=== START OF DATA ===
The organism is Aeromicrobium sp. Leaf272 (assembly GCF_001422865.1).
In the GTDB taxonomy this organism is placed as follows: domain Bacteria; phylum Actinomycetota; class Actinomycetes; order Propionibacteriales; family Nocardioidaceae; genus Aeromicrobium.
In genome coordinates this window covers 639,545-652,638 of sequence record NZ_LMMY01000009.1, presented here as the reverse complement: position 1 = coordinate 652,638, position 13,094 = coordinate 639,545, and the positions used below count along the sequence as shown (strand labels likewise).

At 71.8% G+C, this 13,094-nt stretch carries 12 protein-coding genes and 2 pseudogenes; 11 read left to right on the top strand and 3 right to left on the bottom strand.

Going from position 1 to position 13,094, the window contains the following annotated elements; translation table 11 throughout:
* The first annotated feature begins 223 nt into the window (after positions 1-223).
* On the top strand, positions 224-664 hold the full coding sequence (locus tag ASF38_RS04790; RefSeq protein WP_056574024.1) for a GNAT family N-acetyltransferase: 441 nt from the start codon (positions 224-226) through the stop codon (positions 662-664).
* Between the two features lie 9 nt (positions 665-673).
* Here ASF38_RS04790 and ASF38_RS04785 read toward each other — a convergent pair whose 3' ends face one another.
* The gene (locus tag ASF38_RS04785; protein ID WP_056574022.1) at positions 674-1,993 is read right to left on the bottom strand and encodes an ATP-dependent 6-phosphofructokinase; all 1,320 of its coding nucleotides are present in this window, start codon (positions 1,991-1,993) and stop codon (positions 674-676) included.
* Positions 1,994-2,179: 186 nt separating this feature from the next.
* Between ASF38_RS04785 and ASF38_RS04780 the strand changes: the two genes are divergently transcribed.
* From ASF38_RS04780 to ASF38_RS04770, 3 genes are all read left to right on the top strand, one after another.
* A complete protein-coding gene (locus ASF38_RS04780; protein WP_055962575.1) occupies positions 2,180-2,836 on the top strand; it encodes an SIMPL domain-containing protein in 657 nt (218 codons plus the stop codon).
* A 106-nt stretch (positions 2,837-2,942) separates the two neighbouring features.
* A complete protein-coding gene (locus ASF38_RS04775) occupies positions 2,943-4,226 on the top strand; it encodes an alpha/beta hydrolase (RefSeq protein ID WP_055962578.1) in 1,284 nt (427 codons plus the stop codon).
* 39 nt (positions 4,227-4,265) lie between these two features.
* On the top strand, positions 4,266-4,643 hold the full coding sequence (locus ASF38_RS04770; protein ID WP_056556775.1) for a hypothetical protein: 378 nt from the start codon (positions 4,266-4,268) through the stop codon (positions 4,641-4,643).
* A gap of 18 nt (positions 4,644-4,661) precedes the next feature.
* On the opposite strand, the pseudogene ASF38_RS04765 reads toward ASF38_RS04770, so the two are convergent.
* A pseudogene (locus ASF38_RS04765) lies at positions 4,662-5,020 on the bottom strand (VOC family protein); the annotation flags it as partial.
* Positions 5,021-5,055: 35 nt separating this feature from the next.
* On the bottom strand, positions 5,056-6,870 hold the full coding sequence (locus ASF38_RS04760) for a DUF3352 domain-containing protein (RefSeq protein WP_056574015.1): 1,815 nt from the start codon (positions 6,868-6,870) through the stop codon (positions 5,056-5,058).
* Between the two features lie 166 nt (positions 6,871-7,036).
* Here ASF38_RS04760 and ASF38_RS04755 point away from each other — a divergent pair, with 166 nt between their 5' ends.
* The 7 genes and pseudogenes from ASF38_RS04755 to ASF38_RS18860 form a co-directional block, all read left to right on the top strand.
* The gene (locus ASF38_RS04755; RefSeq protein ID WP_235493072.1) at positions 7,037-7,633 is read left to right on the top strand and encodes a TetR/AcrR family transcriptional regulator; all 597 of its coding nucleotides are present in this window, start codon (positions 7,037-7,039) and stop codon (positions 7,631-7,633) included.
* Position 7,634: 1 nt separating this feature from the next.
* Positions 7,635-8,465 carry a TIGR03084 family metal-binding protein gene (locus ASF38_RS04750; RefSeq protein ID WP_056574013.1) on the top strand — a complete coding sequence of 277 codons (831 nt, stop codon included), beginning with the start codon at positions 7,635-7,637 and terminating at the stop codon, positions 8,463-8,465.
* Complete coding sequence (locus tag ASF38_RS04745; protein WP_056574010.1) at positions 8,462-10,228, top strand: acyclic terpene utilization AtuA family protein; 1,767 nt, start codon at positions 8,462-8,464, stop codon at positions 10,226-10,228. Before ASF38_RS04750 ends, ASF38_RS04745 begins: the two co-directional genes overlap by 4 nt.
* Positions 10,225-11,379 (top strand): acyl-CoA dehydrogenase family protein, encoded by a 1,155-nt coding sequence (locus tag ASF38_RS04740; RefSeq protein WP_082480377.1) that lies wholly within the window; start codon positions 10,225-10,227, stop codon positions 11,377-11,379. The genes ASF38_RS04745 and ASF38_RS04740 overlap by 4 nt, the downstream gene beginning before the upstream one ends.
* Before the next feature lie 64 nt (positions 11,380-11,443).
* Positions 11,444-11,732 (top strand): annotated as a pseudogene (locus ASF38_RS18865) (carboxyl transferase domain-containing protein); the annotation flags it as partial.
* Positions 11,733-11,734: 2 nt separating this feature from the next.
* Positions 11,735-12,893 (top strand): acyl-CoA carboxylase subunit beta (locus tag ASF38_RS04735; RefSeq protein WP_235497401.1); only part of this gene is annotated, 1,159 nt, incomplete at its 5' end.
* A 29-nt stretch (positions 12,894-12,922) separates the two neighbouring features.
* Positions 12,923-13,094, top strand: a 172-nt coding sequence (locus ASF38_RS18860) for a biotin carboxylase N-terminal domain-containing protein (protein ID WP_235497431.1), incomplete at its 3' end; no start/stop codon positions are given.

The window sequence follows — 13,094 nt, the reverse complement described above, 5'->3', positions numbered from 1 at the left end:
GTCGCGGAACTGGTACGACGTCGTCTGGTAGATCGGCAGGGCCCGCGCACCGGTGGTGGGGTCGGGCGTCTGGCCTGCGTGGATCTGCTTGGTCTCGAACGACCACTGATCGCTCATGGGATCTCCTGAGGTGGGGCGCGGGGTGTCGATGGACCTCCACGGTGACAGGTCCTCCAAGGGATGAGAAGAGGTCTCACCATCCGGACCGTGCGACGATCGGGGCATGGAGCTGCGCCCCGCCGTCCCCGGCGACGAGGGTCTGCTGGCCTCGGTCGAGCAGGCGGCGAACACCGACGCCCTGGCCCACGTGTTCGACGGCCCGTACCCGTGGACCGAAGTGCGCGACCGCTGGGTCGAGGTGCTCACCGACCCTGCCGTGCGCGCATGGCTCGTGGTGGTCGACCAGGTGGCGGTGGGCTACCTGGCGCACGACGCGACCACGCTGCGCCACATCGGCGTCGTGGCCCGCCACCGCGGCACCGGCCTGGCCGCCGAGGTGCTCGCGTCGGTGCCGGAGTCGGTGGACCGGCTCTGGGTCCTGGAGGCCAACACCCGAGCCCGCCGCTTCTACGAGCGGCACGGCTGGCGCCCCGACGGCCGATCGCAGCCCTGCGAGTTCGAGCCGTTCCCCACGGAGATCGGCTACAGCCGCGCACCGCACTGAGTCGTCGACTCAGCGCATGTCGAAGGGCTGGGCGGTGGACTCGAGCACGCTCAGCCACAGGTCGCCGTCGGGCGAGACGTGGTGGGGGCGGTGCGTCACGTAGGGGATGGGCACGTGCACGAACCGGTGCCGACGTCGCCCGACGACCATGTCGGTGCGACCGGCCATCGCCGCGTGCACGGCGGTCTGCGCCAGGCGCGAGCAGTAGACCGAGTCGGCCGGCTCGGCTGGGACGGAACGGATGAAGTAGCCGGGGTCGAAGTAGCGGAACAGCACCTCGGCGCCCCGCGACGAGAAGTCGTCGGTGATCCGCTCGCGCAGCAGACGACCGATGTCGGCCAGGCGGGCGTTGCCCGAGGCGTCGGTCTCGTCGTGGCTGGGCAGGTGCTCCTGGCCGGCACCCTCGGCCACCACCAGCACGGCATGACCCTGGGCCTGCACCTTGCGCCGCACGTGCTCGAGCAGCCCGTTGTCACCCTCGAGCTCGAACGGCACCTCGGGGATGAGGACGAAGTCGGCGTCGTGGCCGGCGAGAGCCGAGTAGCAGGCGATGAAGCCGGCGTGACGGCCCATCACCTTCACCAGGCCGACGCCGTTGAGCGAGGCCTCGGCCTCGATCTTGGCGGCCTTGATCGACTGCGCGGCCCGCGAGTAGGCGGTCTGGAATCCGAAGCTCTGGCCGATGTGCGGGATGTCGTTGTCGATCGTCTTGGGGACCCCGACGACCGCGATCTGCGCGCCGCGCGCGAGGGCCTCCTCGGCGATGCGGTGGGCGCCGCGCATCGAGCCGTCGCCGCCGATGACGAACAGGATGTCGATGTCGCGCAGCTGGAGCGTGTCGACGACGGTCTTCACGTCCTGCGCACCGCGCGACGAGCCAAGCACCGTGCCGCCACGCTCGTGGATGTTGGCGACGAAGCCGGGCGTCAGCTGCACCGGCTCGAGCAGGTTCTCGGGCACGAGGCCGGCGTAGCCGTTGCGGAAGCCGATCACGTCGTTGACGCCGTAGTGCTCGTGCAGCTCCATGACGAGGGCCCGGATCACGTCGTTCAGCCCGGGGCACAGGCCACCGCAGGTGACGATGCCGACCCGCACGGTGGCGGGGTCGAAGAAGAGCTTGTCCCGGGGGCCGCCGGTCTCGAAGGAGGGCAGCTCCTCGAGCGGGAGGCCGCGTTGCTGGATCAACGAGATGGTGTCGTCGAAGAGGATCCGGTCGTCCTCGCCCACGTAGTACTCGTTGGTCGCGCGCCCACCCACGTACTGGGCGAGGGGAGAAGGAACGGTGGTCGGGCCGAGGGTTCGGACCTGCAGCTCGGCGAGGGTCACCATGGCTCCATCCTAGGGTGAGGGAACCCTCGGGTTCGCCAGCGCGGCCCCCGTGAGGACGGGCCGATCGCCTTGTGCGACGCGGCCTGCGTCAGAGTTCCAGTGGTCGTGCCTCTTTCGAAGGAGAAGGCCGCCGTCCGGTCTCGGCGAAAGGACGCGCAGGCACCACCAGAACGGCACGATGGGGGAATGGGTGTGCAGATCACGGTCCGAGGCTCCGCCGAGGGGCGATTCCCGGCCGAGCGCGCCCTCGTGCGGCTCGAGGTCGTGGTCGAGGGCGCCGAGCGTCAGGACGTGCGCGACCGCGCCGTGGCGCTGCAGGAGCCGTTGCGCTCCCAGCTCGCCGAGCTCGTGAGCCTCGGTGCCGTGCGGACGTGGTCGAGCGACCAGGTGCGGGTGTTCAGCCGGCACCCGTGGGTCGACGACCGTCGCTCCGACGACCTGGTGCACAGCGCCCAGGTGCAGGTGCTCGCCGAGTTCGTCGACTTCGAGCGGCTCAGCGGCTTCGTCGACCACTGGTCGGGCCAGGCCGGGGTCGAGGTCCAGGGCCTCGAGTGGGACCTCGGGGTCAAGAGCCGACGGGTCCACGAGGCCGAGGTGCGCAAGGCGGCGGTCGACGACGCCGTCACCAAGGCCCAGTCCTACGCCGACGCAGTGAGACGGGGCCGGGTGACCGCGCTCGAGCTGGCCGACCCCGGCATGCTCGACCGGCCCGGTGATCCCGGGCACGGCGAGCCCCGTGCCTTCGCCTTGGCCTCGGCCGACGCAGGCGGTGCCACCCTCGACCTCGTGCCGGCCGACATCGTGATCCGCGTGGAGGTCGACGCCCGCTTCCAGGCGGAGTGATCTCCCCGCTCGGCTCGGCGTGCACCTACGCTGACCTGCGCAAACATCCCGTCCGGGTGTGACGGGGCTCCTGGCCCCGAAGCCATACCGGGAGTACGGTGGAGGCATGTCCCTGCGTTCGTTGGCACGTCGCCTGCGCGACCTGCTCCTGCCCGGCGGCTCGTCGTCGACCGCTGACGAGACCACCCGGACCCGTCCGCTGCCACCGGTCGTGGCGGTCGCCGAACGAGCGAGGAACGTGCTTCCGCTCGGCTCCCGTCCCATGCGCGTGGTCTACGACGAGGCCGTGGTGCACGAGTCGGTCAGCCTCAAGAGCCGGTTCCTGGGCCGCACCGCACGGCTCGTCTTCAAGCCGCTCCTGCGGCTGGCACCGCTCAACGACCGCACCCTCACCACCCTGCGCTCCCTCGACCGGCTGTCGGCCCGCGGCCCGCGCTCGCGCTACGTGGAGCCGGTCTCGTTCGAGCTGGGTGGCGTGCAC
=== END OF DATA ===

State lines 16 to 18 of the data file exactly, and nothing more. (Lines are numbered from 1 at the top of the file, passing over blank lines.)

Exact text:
* A complete protein-coding gene (locus ASF38_RS04775) occupies positions 2,943-4,226 on the top strand; it encodes an alpha/beta hydrolase (RefSeq protein ID WP_055962578.1) in 1,284 nt (427 codons plus the stop codon).
* 39 nt (positions 4,227-4,265) lie between these two features.
* On the top strand, positions 4,266-4,643 hold the full coding sequence (locus ASF38_RS04770; protein ID WP_056556775.1) for a hypothetical protein: 378 nt from the start codon (positions 4,266-4,268) through the stop codon (positions 4,641-4,643).